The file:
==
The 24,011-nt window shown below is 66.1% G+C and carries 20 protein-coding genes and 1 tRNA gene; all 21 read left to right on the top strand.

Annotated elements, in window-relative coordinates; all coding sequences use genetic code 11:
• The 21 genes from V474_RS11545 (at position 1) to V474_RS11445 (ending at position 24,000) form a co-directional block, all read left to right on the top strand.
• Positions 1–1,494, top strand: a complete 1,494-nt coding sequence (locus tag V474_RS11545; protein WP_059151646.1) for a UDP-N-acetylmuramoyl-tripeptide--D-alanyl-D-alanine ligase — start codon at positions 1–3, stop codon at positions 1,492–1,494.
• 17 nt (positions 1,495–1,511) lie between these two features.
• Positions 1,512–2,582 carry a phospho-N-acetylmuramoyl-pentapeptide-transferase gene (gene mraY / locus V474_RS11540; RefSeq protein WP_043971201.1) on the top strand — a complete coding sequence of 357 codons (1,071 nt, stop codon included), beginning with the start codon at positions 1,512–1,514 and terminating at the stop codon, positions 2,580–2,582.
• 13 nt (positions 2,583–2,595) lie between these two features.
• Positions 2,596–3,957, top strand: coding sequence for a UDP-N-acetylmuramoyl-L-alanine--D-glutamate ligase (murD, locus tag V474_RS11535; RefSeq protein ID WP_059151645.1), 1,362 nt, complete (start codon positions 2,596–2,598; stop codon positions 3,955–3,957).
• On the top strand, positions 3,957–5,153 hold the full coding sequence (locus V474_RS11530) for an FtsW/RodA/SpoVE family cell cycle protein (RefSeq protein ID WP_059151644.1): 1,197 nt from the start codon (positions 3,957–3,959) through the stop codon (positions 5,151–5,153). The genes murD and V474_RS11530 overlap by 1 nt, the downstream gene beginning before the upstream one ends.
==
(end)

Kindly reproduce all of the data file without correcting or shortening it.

The 24,011-nt window shown below is 66.1% G+C and carries 20 protein-coding genes and 1 tRNA gene; all 21 read left to right on the top strand.

Annotated elements, in window-relative coordinates; all coding sequences use genetic code 11:
• The 21 genes from V474_RS11545 (at position 1) to V474_RS11445 (ending at position 24,000) form a co-directional block, all read left to right on the top strand.
• Positions 1–1,494, top strand: a complete 1,494-nt coding sequence (locus tag V474_RS11545; protein WP_059151646.1) for a UDP-N-acetylmuramoyl-tripeptide--D-alanyl-D-alanine ligase — start codon at positions 1–3, stop codon at positions 1,492–1,494.
• 17 nt (positions 1,495–1,511) lie between these two features.
• Positions 1,512–2,582 carry a phospho-N-acetylmuramoyl-pentapeptide-transferase gene (gene mraY / locus V474_RS11540; RefSeq protein WP_043971201.1) on the top strand — a complete coding sequence of 357 codons (1,071 nt, stop codon included), beginning with the start codon at positions 1,512–1,514 and terminating at the stop codon, positions 2,580–2,582.
• 13 nt (positions 2,583–2,595) lie between these two features.
• Positions 2,596–3,957, top strand: coding sequence for a UDP-N-acetylmuramoyl-L-alanine--D-glutamate ligase (murD, locus tag V474_RS11535; RefSeq protein ID WP_059151645.1), 1,362 nt, complete (start codon positions 2,596–2,598; stop codon positions 3,955–3,957).
• On the top strand, positions 3,957–5,153 hold the full coding sequence (locus V474_RS11530) for an FtsW/RodA/SpoVE family cell cycle protein (RefSeq protein ID WP_059151644.1): 1,197 nt from the start codon (positions 3,957–3,959) through the stop codon (positions 5,151–5,153). The genes murD and V474_RS11530 overlap by 1 nt, the downstream gene beginning before the upstream one ends.